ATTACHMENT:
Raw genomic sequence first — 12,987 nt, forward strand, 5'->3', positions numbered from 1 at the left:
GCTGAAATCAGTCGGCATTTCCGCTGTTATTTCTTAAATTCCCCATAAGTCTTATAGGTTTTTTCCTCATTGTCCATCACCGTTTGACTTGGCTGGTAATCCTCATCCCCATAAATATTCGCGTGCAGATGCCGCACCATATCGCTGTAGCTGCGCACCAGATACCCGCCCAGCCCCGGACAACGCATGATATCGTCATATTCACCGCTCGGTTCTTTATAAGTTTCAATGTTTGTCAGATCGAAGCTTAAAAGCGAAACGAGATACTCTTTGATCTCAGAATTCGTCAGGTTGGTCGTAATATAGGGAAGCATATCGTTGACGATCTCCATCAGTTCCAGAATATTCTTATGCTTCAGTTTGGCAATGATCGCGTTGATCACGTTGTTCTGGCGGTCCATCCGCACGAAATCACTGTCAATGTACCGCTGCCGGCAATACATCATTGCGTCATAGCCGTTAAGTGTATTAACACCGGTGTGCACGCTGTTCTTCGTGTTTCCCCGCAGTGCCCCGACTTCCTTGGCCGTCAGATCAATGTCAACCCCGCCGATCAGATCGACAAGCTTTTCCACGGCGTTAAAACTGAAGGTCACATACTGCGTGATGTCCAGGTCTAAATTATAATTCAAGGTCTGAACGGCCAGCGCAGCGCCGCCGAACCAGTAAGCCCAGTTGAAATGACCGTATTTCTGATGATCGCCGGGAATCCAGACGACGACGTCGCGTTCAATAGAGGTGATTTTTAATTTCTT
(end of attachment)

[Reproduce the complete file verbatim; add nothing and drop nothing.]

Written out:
Raw genomic sequence first — 12,987 nt, forward strand, 5'->3', positions numbered from 1 at the left:
GCTGAAATCAGTCGGCATTTCCGCTGTTATTTCTTAAATTCCCCATAAGTCTTATAGGTTTTTTCCTCATTGTCCATCACCGTTTGACTTGGCTGGTAATCCTCATCCCCATAAATATTCGCGTGCAGATGCCGCACCATATCGCTGTAGCTGCGCACCAGATACCCGCCCAGCCCCGGACAACGCATGATATCGTCATATTCACCGCTCGGTTCTTTATAAGTTTCAATGTTTGTCAGATCGAAGCTTAAAAGCGAAACGAGATACTCTTTGATCTCAGAATTCGTCAGGTTGGTCGTAATATAGGGAAGCATATCGTTGACGATCTCCATCAGTTCCAGAATATTCTTATGCTTCAGTTTGGCAATGATCGCGTTGATCACGTTGTTCTGGCGGTCCATCCGCACGAAATCACTGTCAATGTACCGCTGCCGGCAATACATCATTGCGTCATAGCCGTTAAGTGTATTAACACCGGTGTGCACGCTGTTCTTCGTGTTTCCCCGCAGTGCCCCGACTTCCTTGGCCGTCAGATCAATGTCAACCCCGCCGATCAGATCGACAAGCTTTTCCACGGCGTTAAAACTGAAGGTCACATACTGCGTGATGTCCAGGTCTAAATTATAATTCAAGGTCTGAACGGCCAGCGCAGCGCCGCCGAACCAGTAAGCCCAGTTGAAATGACCGTATTTCTGATGATCGCCGGGAATCCAGACGACGACGTCGCGTTCAATAGAGGTGATTTTTAATTTCTT